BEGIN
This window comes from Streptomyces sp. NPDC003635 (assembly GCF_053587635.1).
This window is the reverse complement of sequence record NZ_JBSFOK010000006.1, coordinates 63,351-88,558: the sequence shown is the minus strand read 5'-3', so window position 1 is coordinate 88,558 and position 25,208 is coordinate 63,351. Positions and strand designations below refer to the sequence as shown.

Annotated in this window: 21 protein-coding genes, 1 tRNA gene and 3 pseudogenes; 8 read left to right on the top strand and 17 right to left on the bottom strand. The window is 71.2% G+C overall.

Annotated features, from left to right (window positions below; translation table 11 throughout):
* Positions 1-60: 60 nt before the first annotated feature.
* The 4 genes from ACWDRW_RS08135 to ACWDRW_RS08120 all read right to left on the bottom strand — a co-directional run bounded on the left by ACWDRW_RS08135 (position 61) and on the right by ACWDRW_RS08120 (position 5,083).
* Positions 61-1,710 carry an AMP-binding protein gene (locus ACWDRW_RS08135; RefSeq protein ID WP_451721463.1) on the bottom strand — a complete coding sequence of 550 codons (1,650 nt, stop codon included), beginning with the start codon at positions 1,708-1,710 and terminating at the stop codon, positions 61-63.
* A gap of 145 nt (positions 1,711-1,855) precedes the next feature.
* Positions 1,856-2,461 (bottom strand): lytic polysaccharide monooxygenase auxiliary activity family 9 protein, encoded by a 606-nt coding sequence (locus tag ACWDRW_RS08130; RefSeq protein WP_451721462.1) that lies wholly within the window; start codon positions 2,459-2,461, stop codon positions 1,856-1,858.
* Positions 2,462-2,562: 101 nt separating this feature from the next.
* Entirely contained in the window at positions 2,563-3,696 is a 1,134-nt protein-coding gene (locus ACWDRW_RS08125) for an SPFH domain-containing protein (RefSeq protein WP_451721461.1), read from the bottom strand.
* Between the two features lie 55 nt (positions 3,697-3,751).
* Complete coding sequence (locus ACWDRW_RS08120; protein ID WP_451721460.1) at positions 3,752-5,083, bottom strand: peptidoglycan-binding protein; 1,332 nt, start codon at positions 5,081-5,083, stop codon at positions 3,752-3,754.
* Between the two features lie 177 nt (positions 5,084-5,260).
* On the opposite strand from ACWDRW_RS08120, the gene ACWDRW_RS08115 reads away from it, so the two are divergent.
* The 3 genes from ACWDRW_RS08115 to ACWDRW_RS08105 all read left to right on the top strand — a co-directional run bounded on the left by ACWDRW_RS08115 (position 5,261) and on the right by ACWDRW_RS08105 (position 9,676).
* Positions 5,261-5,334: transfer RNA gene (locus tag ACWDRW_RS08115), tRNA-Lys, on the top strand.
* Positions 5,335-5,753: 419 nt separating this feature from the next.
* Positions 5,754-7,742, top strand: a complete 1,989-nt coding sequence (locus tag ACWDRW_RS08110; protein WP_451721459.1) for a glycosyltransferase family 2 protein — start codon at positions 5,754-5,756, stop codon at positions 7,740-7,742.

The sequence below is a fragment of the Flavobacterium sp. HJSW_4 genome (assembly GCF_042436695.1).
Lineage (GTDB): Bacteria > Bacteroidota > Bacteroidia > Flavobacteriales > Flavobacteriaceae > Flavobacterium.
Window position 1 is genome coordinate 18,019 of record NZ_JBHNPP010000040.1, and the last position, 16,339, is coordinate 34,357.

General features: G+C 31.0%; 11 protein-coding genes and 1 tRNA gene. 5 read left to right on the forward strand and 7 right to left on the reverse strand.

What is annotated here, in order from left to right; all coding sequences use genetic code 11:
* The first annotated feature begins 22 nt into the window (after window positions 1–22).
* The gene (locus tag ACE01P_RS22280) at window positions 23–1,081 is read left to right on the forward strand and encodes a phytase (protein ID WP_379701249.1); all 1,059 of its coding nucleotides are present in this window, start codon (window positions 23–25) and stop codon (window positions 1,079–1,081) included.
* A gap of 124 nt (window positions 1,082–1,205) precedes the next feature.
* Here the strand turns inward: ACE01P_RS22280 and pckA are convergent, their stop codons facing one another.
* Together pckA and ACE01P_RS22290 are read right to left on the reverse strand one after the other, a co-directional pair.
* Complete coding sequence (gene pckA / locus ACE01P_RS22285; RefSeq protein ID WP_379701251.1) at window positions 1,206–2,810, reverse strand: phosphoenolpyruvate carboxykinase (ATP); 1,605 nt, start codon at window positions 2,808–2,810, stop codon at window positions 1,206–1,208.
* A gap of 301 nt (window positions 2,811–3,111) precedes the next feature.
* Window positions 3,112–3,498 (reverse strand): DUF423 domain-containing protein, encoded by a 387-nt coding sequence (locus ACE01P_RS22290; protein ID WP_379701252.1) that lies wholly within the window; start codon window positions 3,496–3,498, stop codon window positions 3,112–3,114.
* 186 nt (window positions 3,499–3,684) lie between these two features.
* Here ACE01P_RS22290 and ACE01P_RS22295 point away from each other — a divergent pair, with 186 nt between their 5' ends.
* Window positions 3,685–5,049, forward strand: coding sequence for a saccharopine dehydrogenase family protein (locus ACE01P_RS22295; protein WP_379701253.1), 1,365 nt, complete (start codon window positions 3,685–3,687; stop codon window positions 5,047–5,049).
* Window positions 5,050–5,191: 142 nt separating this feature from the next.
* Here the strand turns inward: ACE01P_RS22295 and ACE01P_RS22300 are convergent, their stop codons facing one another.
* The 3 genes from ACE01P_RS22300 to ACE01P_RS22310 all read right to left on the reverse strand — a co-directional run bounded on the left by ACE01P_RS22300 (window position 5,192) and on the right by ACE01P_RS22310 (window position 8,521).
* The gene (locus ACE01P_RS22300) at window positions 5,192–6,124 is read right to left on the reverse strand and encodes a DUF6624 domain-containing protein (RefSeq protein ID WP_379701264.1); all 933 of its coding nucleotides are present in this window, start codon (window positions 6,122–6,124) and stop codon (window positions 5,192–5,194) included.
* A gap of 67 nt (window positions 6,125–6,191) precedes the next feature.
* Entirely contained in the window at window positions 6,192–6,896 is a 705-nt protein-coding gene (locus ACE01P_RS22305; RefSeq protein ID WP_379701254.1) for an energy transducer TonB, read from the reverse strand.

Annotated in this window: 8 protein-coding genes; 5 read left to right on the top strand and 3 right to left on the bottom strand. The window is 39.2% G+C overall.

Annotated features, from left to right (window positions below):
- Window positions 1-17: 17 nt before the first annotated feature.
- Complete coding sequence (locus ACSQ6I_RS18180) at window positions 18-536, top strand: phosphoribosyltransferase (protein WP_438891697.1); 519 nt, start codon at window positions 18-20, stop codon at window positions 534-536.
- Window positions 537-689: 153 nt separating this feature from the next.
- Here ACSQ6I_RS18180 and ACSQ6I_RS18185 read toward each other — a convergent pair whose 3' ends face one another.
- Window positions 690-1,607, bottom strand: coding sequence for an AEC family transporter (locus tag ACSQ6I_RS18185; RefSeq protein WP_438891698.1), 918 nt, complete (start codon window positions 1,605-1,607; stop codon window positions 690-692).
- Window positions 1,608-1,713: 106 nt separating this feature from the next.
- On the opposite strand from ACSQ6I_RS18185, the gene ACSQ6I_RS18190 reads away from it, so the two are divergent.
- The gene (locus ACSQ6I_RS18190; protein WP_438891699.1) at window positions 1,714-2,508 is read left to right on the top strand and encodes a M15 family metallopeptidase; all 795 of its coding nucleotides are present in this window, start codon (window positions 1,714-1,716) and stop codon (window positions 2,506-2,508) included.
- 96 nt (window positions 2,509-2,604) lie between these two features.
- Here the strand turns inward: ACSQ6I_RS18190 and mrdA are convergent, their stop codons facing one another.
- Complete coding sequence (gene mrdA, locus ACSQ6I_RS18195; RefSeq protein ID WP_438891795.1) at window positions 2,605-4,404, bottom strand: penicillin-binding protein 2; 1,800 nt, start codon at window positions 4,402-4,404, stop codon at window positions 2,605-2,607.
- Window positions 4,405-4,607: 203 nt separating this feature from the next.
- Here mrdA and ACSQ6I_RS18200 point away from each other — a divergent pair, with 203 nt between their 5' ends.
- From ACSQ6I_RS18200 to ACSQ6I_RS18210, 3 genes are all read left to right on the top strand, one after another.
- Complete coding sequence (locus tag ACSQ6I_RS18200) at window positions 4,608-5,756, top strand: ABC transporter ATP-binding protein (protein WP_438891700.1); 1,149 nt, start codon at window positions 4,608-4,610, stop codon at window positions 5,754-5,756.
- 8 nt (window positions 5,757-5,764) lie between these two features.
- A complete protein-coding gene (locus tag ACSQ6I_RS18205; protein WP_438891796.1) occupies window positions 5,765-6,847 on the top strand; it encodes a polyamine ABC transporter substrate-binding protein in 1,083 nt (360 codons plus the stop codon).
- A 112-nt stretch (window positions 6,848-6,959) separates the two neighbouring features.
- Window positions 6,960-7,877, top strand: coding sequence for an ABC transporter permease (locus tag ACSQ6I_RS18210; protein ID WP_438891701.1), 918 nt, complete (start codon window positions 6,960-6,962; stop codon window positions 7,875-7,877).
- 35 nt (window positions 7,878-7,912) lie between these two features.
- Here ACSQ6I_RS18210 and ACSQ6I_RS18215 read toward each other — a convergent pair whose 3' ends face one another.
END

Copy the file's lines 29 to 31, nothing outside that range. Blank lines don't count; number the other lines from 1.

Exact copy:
* Together pckA and ACE01P_RS22290 are read right to left on the reverse strand one after the other, a co-directional pair.
* Complete coding sequence (gene pckA / locus ACE01P_RS22285; RefSeq protein ID WP_379701251.1) at window positions 1,206–2,810, reverse strand: phosphoenolpyruvate carboxykinase (ATP); 1,605 nt, start codon at window positions 2,808–2,810, stop codon at window positions 1,206–1,208.
* A gap of 301 nt (window positions 2,811–3,111) precedes the next feature.